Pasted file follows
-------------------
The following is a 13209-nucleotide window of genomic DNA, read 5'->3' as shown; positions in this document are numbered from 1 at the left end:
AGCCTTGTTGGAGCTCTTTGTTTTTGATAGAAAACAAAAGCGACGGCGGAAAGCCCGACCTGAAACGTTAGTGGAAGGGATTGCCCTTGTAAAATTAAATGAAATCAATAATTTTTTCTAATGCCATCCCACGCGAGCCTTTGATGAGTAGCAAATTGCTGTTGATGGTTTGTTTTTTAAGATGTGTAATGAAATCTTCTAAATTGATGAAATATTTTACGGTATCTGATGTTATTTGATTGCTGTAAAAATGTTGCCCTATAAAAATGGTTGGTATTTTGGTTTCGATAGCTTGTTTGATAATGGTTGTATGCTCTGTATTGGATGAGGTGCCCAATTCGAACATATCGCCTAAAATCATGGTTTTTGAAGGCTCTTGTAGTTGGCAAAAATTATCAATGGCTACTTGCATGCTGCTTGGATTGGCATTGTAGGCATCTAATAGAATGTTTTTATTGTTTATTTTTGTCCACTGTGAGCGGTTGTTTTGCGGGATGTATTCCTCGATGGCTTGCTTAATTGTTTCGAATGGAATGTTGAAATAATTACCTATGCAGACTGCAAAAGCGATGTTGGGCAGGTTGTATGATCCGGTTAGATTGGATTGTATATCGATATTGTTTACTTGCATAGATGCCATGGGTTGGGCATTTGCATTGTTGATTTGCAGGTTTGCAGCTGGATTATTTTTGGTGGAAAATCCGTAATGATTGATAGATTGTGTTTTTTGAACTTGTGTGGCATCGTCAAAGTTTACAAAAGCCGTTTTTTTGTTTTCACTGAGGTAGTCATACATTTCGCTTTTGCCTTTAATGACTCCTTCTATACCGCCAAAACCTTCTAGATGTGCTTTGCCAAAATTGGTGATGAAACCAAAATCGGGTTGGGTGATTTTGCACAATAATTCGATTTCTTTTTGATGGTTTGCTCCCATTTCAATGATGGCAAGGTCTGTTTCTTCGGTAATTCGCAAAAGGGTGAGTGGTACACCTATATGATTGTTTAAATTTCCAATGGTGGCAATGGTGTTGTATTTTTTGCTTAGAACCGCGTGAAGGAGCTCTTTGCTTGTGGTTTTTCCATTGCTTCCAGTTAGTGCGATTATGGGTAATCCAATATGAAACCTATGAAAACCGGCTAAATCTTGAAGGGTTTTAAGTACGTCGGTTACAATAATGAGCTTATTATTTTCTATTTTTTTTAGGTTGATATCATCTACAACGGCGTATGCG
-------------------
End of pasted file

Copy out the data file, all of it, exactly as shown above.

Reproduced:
The following is a 13209-nucleotide window of genomic DNA, read 5'->3' as shown; positions in this document are numbered from 1 at the left end:
AGCCTTGTTGGAGCTCTTTGTTTTTGATAGAAAACAAAAGCGACGGCGGAAAGCCCGACCTGAAACGTTAGTGGAAGGGATTGCCCTTGTAAAATTAAATGAAATCAATAATTTTTTCTAATGCCATCCCACGCGAGCCTTTGATGAGTAGCAAATTGCTGTTGATGGTTTGTTTTTTAAGATGTGTAATGAAATCTTCTAAATTGATGAAATATTTTACGGTATCTGATGTTATTTGATTGCTGTAAAAATGTTGCCCTATAAAAATGGTTGGTATTTTGGTTTCGATAGCTTGTTTGATAATGGTTGTATGCTCTGTATTGGATGAGGTGCCCAATTCGAACATATCGCCTAAAATCATGGTTTTTGAAGGCTCTTGTAGTTGGCAAAAATTATCAATGGCTACTTGCATGCTGCTTGGATTGGCATTGTAGGCATCTAATAGAATGTTTTTATTGTTTATTTTTGTCCACTGTGAGCGGTTGTTTTGCGGGATGTATTCCTCGATGGCTTGCTTAATTGTTTCGAATGGAATGTTGAAATAATTACCTATGCAGACTGCAAAAGCGATGTTGGGCAGGTTGTATGATCCGGTTAGATTGGATTGTATATCGATATTGTTTACTTGCATAGATGCCATGGGTTGGGCATTTGCATTGTTGATTTGCAGGTTTGCAGCTGGATTATTTTTGGTGGAAAATCCGTAATGATTGATAGATTGTGTTTTTTGAACTTGTGTGGCATCGTCAAAGTTTACAAAAGCCGTTTTTTTGTTTTCACTGAGGTAGTCATACATTTCGCTTTTGCCTTTAATGACTCCTTCTATACCGCCAAAACCTTCTAGATGTGCTTTGCCAAAATTGGTGATGAAACCAAAATCGGGTTGGGTGATTTTGCACAATAATTCGATTTCTTTTTGATGGTTTGCTCCCATTTCAATGATGGCAAGGTCTGTTTCTTCGGTAATTCGCAAAAGGGTGAGTGGTACACCTATATGATTGTTTAAATTTCCAATGGTGGCAATGGTGTTGTATTTTTTGCTTAGAACCGCGTGAAGGAGCTCTTTGCTTGTGGTTTTTCCATTGCTTCCAGTTAGTGCGATTATGGGTAATCCAATATGAAACCTATGAAAACCGGCTAAATCTTGAAGGGTTTTAAGTACGTCGGTTACAATAATGAGCTTATTATTTTCTATTTTTTTTAGGTTGATATCATCTACAACGGCGTATGCG